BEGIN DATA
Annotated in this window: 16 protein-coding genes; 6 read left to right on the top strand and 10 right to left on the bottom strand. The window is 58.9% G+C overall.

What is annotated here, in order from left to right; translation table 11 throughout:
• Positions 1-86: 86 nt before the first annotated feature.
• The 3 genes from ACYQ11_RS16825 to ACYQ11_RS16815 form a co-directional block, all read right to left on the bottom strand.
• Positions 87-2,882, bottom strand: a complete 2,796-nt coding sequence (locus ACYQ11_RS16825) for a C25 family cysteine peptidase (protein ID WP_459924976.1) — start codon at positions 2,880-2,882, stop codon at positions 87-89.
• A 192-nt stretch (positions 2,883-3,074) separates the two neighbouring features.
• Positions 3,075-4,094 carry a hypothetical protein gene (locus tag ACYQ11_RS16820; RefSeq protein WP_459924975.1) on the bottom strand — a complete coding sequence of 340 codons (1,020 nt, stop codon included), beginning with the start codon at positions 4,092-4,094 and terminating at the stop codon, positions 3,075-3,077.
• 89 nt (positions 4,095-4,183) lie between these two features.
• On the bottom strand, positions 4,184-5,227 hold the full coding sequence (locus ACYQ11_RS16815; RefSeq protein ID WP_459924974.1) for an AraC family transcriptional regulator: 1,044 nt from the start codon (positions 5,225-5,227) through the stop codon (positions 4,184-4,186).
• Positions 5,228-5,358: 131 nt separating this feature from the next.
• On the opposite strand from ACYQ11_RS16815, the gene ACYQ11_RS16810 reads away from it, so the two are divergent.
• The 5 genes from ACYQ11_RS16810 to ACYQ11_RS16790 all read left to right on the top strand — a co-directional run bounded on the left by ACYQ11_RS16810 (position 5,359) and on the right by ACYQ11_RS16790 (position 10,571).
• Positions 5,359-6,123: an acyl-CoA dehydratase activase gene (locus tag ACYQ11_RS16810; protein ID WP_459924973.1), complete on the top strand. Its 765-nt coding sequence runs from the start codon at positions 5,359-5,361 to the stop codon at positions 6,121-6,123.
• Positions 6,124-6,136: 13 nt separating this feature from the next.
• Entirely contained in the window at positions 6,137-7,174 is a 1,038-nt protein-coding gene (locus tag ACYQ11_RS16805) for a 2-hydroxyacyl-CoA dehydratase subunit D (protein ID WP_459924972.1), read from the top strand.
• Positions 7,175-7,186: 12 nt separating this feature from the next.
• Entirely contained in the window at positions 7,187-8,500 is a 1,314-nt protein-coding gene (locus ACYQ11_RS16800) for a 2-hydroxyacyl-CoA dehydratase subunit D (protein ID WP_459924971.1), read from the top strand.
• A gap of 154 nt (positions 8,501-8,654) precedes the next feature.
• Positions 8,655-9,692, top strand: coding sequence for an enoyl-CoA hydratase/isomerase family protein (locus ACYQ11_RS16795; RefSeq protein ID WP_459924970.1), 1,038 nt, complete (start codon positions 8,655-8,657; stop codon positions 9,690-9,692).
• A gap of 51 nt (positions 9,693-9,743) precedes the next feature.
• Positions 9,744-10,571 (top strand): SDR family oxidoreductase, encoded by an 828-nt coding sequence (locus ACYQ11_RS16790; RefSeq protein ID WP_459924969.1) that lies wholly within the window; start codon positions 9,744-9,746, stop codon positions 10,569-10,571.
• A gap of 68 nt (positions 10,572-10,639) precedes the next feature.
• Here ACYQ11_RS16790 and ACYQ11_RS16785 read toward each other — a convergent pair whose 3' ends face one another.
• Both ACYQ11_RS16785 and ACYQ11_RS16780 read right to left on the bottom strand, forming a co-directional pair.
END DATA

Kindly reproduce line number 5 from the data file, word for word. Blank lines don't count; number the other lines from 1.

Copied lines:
• Positions 87-2,882, bottom strand: a complete 2,796-nt coding sequence (locus ACYQ11_RS16825) for a C25 family cysteine peptidase (protein ID WP_459924976.1) — start codon at positions 2,880-2,882, stop codon at positions 87-89.